### Abstract

A novel intact circular dsDNA supercoil is proposed as an alternative to the conventional DNA supercoil, so that the two complementary strands of ssDNA circles are separable without any covalent bond breakage. This new structure can be visualized by using two tubings: one black and one clear. Twist the black tubing a number of times and connect its two ends. Do the same for the clear tubing. Then wrap the two tubings together. This forms the separable or novel supercoil. On the other hand, the conventional supercoil can be modeled by twisting the black and clear tubings together and then connect their respective ends, so that the two tubings are not separable unless one of them is cut. Experimentally, in the absence of any enzyme, many intact plasmid dsDNA circles give two bands on agarose gel electrophoresis under a certain given condition, while the same plasmid molecules after cutting once by a restriction enzyme give only one band under the same condition. In the case of intact pUC19 plasmids, these two bands can then be recovered and sequenced separately, using two primers in opposite directions. Each band gives mostly one sequence which is complementary to that of the other band. The combination of the above theoretical model and experimental results strongly suggests that there is an alternative structure of DNA which does not have the usual difficulty of unwinding, rewinding and requiring numerous covalent bond breakages and ligations during semiconservative replication.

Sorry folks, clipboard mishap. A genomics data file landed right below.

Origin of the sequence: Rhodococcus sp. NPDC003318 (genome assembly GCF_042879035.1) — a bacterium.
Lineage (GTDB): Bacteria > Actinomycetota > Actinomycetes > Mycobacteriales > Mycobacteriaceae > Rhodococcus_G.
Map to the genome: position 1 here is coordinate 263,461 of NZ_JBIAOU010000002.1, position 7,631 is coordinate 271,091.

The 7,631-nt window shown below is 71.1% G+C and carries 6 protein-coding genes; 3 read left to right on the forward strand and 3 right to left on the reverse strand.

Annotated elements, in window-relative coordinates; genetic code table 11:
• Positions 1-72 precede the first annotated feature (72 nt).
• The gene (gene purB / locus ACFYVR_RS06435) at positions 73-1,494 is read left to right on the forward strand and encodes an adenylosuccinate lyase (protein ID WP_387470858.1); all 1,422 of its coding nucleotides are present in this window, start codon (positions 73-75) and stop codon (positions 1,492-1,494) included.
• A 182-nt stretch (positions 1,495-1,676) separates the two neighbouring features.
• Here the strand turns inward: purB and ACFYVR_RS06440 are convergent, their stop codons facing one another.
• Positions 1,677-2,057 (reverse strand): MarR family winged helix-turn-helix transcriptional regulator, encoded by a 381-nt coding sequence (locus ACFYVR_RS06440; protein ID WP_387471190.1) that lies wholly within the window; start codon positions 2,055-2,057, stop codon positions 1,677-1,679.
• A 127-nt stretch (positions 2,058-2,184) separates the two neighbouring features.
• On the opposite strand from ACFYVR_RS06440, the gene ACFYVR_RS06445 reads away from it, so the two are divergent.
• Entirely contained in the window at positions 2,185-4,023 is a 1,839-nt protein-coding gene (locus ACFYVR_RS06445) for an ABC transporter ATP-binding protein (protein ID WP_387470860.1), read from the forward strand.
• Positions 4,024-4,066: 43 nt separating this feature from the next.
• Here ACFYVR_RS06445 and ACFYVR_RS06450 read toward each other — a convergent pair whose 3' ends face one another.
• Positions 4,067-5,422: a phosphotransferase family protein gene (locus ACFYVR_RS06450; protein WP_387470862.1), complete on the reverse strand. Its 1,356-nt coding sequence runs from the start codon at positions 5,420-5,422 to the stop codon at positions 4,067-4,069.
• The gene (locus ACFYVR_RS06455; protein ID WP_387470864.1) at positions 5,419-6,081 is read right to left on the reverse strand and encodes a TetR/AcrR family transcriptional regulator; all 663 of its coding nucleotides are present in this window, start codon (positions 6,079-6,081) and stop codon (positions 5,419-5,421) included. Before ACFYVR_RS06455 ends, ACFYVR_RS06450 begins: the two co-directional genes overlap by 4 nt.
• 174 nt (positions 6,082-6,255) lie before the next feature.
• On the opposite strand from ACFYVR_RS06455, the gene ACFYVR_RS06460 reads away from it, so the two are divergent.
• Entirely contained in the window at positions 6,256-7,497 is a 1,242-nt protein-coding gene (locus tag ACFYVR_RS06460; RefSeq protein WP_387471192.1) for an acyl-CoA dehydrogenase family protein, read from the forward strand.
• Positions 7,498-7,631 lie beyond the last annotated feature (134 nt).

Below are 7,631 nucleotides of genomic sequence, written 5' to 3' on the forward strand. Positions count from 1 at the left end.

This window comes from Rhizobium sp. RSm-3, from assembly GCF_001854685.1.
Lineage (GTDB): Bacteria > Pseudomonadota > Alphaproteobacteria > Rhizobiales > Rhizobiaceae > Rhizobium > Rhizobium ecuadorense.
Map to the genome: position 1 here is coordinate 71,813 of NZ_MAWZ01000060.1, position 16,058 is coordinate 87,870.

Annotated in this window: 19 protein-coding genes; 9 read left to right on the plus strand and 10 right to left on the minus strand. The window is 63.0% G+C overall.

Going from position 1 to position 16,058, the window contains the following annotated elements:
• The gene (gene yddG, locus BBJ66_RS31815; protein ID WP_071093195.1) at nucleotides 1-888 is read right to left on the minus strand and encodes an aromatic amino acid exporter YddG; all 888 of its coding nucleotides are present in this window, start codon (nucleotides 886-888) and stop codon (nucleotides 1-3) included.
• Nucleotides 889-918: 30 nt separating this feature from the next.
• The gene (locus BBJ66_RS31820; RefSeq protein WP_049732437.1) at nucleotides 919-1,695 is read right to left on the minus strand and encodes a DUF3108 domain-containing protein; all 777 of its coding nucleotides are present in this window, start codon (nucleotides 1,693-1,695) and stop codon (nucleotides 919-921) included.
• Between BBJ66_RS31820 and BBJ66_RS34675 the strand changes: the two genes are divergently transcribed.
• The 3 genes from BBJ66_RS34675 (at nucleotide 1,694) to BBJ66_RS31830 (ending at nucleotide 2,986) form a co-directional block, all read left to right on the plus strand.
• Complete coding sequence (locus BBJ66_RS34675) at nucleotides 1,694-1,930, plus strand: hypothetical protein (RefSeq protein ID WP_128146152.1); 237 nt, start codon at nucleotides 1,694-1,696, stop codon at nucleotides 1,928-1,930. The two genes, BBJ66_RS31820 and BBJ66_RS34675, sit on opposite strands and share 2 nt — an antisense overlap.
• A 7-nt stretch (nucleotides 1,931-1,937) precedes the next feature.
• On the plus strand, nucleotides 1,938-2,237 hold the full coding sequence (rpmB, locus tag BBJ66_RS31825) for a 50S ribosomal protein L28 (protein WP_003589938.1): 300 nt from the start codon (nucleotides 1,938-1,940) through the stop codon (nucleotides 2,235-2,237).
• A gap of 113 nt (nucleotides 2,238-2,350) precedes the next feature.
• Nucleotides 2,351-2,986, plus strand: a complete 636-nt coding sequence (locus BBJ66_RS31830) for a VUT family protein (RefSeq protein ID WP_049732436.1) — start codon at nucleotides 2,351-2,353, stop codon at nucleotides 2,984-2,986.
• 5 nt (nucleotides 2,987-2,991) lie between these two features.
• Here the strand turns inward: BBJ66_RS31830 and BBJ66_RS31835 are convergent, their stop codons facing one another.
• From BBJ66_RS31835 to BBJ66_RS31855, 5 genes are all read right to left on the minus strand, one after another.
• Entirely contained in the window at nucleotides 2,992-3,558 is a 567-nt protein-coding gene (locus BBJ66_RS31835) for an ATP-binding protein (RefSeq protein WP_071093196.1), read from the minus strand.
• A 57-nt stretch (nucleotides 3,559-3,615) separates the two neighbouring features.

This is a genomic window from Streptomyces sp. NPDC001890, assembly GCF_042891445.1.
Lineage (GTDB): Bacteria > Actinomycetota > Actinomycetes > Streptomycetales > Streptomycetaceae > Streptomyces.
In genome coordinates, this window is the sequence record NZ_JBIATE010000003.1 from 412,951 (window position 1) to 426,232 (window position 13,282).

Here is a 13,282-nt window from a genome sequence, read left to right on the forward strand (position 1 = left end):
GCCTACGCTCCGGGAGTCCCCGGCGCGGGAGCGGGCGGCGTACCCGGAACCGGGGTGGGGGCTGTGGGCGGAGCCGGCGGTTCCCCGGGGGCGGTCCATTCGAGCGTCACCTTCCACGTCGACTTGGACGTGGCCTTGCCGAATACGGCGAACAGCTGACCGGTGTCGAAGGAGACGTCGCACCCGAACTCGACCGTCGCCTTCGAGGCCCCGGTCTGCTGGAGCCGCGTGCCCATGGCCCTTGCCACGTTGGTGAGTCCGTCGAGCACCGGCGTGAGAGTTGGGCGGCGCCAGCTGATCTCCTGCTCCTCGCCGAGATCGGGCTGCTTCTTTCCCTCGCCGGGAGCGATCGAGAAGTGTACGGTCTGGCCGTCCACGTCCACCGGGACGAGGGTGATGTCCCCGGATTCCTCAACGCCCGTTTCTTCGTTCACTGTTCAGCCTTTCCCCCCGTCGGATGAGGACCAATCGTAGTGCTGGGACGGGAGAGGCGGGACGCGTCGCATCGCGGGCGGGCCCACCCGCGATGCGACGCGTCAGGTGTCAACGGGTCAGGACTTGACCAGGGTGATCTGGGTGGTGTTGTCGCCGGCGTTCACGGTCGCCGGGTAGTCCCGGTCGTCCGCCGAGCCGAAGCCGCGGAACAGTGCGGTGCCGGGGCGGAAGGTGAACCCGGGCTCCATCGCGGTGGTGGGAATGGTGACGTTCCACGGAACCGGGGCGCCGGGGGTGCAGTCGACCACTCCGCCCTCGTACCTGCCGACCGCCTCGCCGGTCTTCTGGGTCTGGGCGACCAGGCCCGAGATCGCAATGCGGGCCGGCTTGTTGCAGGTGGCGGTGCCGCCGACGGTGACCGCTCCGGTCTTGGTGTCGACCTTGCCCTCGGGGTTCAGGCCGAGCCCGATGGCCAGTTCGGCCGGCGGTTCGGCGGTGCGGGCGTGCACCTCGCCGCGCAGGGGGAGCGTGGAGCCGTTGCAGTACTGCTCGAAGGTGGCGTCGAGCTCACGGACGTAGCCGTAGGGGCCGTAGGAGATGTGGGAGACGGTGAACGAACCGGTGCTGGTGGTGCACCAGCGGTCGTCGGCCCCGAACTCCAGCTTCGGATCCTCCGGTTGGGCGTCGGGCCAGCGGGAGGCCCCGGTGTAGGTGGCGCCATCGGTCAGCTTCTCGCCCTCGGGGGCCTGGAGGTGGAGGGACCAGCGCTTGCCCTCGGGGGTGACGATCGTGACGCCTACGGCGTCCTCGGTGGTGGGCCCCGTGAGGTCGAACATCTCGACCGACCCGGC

Original language | English (US) |
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Pages (from-to) | 1171-1185 |

Number of pages | 15 |

Journal | Bulletin of Mathematical Biology |

Volume | 58 |

Issue number | 6 |

State | Published - Nov 1996 |

### ASJC Scopus subject areas

- Neuroscience(all)
- Immunology
- Mathematics(all)
- Biochemistry, Genetics and Molecular Biology(all)
- Environmental Science(all)
- Pharmacology
- Agricultural and Biological Sciences(all)
- Computational Theory and Mathematics

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## Cite this

*Bulletin of Mathematical Biology*,

*58*(6), 1171-1185.